Malaria parasites undergo a single phase of sexual reproduction in their complex lifecycle. It involves specialised, sexually committed cells called gametocytes, which develop rapidly into mature gametes and mate upon entering the mosquito midgut. Gamete development is unique, involving unprecedentedly fast replication to produce male gametes. Within ~15 minutes a male gametocyte replicates its ~23 Mb genome three times to produce 8 genomes, segregates these into newly-assembled flagellated gametes and releases them to seek female gametes. Here, for the first time, we use fluorescent labelling of de novo DNA synthesis to follow this process at the whole-cell and single-molecule levels. We make several novel observations, including characterising the origin recognition complex protein Orc1 for the first time in gametocytes, finding that cytokinesis is uncoupled from DNA replication (implying a lack of cell cycle checkpoints), and that the single-molecule dynamics of DNA replication are entirely different from the dynamics in asexual schizogony.

1. Introduction

The malaria parasite Plasmodium falciparum is one of the most successful human pathogens, infecting hundreds of millions of people every year [1]. It pursues a complex lifecycle involving massive asexual replication in both human and mosquito hosts, plus one phase of sexual reproduction in the mosquito. This sexual phase is a key bottleneck in the lifecycle and an attractive target for transmission-blocking drugs or vaccines [2].

For sexual reproduction, immature gametes called gametocytes develop from intraerythrocytic Plasmodium parasites circulating in the human bloodstream. Only when they switch hosts into the gut of a blood-feeding mosquito do these gametocytes mature into male (micro) or female (macro) gametes and mate via fertilisation. The molecular and cellular biology of this process is highly unusual. Sexual cells do not undergo conventional binary fission [3]: instead the male gametocytes differentiate and divide very rapidly upon entering the mosquito, undergoing dramatic changes in morphology and an 8-fold increase in ploidy before dividing to produce 8 mature flagellated gametes. This all occurs within less than 15 minutes, under the control of a parasite-specific kinase cascade [4, 5], and it requires each gametocyte to replicate its single ~23 Mb haploid genome 3-fold, followed by karyokinesis and cytokinesis [6, 7]. If the resultant male gametes encounter mature female cells (which have also exited their host erythrocytes and undergone morphological changes but not replication), then two gametes can fuse to form a diploid zygote. The zygote develops into a motile ookinete and leaves the midgut lumen to encyst on the midgut wall, proceeds through meiosis and ultimately regenerates a haploid genome in the oocyst. Asexual reproduction then recommences, producing as many as thousands of human-infective sporozoites per oocyst [8] (Figure 1).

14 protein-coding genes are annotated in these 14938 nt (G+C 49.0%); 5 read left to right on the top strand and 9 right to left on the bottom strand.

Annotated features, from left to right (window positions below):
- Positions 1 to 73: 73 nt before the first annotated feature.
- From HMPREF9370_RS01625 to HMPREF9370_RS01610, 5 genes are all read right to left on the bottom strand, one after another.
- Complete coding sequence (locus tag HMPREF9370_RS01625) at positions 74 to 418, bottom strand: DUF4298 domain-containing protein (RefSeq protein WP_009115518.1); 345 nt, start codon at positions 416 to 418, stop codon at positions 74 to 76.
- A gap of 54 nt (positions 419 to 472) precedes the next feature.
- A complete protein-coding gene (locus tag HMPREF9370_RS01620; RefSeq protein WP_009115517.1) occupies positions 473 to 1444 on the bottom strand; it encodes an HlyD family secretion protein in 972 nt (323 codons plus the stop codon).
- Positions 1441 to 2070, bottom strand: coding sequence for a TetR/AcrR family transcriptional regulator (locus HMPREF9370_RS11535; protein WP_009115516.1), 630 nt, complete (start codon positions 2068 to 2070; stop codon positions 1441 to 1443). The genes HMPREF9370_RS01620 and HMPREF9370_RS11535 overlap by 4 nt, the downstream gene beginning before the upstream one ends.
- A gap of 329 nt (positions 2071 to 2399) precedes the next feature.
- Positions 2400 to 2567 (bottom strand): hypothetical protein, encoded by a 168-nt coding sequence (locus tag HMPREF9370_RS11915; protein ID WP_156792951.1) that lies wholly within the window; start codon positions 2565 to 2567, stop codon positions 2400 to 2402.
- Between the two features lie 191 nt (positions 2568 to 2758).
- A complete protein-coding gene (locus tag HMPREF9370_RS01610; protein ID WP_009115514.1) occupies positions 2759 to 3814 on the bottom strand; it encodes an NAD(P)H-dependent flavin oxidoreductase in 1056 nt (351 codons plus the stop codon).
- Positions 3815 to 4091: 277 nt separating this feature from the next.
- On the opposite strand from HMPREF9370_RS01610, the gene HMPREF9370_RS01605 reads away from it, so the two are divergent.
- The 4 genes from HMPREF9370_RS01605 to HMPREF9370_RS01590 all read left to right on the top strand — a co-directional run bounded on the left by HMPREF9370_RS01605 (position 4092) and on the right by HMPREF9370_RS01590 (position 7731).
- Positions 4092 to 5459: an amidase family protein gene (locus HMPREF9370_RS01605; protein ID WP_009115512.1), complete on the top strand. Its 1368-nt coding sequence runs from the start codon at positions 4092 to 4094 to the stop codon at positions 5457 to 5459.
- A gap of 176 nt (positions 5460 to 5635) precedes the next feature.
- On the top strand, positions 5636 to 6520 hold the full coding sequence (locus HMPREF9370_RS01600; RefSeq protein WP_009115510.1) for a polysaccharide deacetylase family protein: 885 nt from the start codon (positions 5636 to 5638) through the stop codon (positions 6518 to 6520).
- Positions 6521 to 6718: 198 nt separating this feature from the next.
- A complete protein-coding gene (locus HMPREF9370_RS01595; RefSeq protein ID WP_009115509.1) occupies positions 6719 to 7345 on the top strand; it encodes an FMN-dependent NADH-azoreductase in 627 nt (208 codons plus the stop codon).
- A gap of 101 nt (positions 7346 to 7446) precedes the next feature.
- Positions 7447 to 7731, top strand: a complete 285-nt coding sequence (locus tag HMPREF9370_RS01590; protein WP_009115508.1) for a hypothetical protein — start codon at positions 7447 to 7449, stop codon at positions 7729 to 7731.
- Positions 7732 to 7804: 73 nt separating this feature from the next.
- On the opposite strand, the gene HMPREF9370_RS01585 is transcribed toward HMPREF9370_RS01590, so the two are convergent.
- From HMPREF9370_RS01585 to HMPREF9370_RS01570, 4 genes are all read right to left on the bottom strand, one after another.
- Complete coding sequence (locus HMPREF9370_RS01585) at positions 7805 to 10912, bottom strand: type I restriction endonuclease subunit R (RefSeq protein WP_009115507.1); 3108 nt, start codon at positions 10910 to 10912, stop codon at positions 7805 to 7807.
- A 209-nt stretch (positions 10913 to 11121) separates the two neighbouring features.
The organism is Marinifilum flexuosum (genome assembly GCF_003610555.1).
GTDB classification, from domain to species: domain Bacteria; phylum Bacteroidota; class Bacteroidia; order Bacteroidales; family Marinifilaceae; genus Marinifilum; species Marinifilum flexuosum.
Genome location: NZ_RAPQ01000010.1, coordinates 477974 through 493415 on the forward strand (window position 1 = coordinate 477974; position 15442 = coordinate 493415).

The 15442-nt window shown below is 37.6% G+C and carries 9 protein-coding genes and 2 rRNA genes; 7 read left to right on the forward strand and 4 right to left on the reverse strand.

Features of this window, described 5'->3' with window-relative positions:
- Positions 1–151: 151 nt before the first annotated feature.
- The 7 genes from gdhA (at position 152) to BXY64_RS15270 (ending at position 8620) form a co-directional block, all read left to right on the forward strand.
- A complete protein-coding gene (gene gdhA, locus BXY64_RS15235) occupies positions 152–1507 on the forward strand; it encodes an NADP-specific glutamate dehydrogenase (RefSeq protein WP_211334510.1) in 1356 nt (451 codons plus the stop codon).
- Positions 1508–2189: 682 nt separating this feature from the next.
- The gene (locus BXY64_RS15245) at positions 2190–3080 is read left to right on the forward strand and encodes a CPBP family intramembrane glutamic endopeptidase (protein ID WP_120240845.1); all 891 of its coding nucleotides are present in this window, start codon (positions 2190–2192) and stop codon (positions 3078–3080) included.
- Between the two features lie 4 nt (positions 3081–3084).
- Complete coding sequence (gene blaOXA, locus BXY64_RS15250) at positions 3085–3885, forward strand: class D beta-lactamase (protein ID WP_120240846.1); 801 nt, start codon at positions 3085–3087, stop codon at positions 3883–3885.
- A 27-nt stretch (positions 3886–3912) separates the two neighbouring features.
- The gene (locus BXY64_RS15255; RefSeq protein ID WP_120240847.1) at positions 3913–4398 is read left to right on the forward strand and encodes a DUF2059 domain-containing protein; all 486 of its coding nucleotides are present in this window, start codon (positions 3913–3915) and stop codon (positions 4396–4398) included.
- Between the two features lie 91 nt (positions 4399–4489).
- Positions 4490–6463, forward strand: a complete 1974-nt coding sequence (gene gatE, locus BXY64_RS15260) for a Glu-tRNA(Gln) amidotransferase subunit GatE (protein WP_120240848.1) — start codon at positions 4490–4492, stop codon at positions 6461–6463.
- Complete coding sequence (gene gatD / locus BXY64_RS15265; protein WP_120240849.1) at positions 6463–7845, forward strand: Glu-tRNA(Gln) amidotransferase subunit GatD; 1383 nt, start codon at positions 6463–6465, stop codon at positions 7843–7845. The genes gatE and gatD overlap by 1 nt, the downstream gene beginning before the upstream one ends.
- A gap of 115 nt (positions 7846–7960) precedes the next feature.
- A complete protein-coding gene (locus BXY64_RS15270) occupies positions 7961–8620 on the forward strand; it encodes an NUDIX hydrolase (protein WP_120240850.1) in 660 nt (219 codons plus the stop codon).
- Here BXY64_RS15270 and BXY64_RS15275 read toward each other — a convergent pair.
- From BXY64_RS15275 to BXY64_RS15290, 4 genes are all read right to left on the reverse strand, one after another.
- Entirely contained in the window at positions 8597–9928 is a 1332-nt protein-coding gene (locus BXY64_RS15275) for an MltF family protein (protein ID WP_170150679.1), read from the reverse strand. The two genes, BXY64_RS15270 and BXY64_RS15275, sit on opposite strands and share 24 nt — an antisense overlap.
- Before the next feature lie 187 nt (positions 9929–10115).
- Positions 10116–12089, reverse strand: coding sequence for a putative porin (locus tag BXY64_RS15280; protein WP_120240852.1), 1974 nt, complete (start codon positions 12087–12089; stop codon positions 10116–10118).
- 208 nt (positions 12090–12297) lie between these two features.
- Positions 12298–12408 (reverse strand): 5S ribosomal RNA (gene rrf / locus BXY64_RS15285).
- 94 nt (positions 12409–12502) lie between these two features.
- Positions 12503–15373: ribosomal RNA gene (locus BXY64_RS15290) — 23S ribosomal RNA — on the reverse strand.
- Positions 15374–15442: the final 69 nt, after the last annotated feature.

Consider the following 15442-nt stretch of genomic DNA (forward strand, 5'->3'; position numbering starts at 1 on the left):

The sequence of events shown in Figure 1 was described in seminal work conducted with rodent and bird malaria models [6, 7, 9] and the same processes occur with similar timing in human parasites such as P. falciparum [10, 11]. P. falciparum is, however, unusual compared to most other Plasmodium species in requiring a lengthy 2-week period to produce mature, crescent-shaped gametocytes in the human bloodstream.

These cellular phenomena are relatively well-studied but the underlying molecular biology is less so: the dynamics of gametocyte genome replication and the proteins controlling it remain incompletely understood. Male gametogenesis is clearly remarkable for its speed, demanding multiple genome replications at a pace unparalleled in eukaryotic gametogony – or indeed in any cellular replication process documented to date. Equally, the process is not analogous to any other model for non-binary-fission cell cycles, such as the syncytial replication seen in early Drosophila embryos. Here, many separate nuclei within a single cytoplasm undergo repeated binary divisions driven by synchronous waves of cyclin/CDK activity [12]. In Plasmodium gametogenesis, there is little evidence for conventional cycles of cyclin/CDK activity; indeed none of the cyclin-like proteins identified in Plasmodium appears to ‘cycle’ via periodic synthesis and degradation across the cell cycle [13, 14]. Furthermore, it is not clear whether replications and nuclear divisions are synchronous, whether eight progeny must always be produced, or whether karyokinesis occurs at all prior to the final resolution into individual gametes (recent evidence suggests that chromatin condensation, at least, is not detected [15, 16]). Indeed, it is unclear why the parasite has evolved to replicate its male gametes at all. Since gametocytogenesis is sex-biased with only 10-20% of cells being male (itself an unexplained bias [17]), the advantage of producing extra male cells to seek out scant female cells presumably outweighs the potential disadvantage of accelerated, and thus potentially error-prone, replication.